Legal education in the United States needs to change.
Indiana University Maurer School of Law Professor William Henderson makes that statement in the first line of his recently published research paper, “A Blueprint for Change,” which also offers a plan to transform legal education to better fit the changing legal marketplace.
Henderson argues that the legal market is no different than any other market in that it is subject to the laws of supply and demand. Right now, supply is vastly outstripping demand.
The law professor paints a grim picture of the current state of legal employment. For the class of 2011, Henderson notes that nine months after graduation only 55 percent had found full-time, long-term work requiring bar passage. Others found work for which having a law degree was an asset, but for a significant number bar passage and a J.D. offered no advantage (or salary boost). Couple this with increases in student debt – which is now on average approaching six figures for many graduates – and you have the makings of a crisis.
These statistics follow several years of downward trends in the legal job market. Henderson said his own interest in the economic aspects of the legal world began when he was in law school, as he saw many of his classmates making decisions about employment that, he believed, betrayed a lack of understanding of the legal profession as a market.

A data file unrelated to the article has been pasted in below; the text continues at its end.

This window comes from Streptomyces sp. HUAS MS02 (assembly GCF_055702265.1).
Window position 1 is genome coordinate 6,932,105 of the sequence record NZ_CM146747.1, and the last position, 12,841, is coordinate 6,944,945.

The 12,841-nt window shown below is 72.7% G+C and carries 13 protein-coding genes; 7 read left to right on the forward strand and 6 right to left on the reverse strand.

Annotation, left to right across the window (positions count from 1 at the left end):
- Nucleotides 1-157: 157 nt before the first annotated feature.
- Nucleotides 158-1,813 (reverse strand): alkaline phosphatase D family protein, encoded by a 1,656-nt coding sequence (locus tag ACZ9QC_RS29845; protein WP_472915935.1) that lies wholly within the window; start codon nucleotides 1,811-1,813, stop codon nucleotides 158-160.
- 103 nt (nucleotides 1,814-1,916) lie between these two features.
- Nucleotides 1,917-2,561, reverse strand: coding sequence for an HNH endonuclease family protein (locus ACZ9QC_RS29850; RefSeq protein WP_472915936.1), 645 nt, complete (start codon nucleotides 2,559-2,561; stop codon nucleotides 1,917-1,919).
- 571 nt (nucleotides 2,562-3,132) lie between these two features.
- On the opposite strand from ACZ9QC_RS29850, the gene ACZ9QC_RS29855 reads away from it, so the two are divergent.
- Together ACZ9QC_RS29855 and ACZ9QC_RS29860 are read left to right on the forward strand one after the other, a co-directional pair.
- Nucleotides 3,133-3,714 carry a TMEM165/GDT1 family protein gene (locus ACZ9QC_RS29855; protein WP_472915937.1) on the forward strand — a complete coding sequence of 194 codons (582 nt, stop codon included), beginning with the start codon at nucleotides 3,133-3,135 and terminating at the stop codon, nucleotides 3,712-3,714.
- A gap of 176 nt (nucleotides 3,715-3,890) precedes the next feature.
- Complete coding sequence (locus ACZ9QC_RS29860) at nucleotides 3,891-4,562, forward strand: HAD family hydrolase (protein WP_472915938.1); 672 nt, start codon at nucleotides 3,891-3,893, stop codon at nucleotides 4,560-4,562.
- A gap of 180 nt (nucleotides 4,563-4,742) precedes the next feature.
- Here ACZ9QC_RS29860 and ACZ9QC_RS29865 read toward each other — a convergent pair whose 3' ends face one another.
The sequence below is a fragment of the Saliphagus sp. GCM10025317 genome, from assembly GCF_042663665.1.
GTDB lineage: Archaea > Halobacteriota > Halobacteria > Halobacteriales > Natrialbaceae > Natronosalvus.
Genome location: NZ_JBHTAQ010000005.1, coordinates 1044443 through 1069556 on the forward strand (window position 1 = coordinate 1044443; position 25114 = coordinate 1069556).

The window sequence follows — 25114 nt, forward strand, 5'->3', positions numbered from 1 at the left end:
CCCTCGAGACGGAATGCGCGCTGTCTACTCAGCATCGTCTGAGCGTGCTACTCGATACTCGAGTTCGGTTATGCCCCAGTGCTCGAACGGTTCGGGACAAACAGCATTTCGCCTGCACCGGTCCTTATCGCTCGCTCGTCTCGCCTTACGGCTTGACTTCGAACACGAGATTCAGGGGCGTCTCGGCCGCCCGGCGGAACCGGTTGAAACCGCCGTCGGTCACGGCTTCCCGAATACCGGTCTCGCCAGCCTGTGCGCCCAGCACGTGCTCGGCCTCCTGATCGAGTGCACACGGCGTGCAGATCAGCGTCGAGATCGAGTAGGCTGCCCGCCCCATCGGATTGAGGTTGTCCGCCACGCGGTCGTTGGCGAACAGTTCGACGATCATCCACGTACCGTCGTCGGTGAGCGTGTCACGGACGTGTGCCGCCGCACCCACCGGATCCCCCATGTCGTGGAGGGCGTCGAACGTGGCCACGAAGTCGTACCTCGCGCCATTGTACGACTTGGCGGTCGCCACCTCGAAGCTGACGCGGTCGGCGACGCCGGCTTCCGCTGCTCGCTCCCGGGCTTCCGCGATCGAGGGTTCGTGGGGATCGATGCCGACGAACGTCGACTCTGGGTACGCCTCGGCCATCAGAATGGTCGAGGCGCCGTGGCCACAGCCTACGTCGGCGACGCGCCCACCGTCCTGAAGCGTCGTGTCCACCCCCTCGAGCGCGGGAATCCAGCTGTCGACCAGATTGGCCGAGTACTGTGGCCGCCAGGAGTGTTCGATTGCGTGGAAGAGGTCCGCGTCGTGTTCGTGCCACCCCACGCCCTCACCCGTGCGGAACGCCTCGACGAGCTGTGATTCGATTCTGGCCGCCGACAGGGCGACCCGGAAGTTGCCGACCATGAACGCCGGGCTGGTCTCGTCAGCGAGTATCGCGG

As a professor, he began exploring the topic more academically in the mid-2000s. For a few years, a significant percentage of entry-level associates were getting very high salaries, while another chunk received much more modest starting salaries.
“I looked at it from kind of a labor market economist perspective and I said, ‘this is a broken market. Markets don’t clear this way,’” he told Indiana Lawyer. “People are either overpaying for some talent or underpaying for others, but this is not stable. I wanted to understand what was driving that difference.”
In his “Blueprint,” Henderson shares not only his analysis of the market, but a plan to begin to address some of the problems with valuation of legal services. His focus is primarily on law schools, but his plan will require cooperation from a variety of legal sectors in order to achieve success.
Law school viability is dependent on three factors, Henderson writes. Schools must have students willing to enroll, then a way to finance student education, and finally a market willing to employ graduates. Of these three, the last is the driving force. “Without jobs for its graduates, any law school enterprise will eventually fail. The students and financiers will wise up and abandon the school and its faculty,” Henderson writes.